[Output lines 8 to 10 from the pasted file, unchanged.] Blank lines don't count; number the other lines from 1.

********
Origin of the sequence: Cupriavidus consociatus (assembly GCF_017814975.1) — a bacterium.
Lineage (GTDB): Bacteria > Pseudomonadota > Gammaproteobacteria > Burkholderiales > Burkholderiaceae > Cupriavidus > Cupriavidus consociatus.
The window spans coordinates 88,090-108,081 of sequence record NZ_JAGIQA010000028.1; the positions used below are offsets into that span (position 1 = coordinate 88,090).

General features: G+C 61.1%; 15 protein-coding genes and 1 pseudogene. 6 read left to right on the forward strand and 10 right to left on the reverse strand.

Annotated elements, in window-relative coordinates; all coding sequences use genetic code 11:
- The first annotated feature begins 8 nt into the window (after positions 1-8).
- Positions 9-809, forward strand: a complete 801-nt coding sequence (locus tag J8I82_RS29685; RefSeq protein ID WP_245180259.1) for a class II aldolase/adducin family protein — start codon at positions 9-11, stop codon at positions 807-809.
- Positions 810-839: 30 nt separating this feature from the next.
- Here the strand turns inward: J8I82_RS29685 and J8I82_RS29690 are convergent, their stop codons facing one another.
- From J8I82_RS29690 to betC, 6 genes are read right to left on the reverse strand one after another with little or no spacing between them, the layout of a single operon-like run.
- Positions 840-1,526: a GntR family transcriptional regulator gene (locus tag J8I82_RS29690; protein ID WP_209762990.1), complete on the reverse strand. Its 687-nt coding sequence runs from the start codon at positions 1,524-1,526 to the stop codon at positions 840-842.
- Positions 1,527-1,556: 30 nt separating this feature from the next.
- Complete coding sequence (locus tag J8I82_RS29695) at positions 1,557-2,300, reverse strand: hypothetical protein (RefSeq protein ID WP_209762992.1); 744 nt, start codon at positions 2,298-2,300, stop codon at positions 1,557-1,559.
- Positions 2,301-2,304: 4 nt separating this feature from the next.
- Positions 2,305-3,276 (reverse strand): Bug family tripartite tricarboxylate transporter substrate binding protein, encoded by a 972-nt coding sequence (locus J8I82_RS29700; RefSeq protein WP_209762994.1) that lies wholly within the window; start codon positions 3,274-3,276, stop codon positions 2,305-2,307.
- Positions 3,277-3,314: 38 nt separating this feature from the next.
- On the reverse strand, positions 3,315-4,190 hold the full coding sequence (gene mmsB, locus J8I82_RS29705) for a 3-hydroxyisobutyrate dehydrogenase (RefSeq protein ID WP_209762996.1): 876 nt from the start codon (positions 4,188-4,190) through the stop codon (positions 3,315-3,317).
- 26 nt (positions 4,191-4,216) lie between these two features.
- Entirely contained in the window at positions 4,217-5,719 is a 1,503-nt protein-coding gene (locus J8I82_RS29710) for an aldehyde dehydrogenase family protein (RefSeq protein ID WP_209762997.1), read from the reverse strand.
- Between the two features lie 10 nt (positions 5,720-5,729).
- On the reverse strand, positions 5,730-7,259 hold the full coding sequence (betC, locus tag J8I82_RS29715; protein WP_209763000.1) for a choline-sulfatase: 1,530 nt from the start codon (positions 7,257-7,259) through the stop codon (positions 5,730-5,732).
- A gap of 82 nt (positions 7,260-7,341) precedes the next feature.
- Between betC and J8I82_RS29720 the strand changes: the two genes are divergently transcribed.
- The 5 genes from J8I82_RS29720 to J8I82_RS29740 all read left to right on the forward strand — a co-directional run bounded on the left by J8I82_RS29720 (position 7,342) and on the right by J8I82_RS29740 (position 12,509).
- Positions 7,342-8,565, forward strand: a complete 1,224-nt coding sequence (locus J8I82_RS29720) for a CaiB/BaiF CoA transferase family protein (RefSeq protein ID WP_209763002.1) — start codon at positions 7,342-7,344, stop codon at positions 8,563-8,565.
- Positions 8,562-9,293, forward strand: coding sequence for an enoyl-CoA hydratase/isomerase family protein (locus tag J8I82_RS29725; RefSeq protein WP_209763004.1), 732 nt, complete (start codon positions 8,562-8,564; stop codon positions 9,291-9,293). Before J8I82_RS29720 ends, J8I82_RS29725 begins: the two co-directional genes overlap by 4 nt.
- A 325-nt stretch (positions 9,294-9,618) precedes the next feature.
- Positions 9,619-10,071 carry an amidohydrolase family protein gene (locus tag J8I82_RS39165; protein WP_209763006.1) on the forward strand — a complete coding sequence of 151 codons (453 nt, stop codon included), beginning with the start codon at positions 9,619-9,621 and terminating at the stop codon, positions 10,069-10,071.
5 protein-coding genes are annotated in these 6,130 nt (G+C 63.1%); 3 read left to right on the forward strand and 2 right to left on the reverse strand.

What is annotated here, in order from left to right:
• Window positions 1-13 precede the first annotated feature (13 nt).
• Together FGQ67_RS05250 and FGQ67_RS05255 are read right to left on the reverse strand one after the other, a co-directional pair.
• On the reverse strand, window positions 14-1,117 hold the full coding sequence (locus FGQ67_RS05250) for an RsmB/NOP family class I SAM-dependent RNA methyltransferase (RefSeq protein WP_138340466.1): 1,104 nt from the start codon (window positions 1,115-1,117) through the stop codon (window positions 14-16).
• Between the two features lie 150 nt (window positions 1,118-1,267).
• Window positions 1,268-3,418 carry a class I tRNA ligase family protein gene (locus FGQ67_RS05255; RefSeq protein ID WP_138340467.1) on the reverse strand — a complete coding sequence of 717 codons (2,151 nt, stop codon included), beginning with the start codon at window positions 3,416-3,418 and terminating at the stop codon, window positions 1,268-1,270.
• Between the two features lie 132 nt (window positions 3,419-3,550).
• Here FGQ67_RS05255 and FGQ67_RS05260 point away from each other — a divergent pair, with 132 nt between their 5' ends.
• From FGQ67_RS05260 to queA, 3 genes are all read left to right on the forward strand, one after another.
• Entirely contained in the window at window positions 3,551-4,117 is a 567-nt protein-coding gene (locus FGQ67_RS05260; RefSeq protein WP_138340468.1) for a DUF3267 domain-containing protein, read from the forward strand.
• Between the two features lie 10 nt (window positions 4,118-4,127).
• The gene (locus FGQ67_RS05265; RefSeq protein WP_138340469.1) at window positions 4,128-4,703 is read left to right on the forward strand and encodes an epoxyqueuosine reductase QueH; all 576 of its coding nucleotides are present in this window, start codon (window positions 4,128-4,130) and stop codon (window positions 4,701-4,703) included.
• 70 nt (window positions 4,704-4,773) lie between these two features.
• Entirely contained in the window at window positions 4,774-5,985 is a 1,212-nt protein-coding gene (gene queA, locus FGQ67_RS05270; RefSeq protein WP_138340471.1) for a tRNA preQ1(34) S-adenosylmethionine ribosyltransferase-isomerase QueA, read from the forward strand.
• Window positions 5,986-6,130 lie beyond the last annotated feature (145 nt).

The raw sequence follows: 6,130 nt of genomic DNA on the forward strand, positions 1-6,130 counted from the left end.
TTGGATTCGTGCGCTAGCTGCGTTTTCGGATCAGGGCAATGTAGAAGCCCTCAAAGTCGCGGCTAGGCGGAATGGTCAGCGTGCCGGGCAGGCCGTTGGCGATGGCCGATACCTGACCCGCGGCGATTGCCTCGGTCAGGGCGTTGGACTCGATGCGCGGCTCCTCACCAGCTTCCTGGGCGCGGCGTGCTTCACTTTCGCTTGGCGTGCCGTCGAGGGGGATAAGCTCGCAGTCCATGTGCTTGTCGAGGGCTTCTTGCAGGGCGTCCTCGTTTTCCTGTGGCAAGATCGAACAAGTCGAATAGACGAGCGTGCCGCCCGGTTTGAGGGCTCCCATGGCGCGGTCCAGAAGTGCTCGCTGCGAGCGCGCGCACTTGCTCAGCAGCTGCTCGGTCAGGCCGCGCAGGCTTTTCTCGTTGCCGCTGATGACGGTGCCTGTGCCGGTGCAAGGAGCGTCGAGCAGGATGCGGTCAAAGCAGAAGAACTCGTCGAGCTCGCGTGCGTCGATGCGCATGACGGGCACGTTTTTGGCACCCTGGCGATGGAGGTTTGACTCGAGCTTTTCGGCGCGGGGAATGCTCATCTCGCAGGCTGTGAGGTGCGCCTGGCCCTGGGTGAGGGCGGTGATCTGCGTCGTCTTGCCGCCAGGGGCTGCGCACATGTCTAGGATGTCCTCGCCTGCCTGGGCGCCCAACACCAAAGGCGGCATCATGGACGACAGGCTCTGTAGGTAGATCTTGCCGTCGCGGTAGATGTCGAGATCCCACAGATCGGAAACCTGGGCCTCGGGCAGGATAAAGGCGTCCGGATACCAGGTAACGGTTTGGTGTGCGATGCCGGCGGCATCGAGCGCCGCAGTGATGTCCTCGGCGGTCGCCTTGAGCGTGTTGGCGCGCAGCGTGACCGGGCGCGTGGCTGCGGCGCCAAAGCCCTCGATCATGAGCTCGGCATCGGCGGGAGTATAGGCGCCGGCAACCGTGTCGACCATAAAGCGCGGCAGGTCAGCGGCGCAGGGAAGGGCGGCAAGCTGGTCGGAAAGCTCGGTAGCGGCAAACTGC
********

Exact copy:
- Positions 810-839: 30 nt separating this feature from the next.
- Here the strand turns inward: J8I82_RS29685 and J8I82_RS29690 are convergent, their stop codons facing one another.
- From J8I82_RS29690 to betC, 6 genes are read right to left on the reverse strand one after another with little or no spacing between them, the layout of a single operon-like run.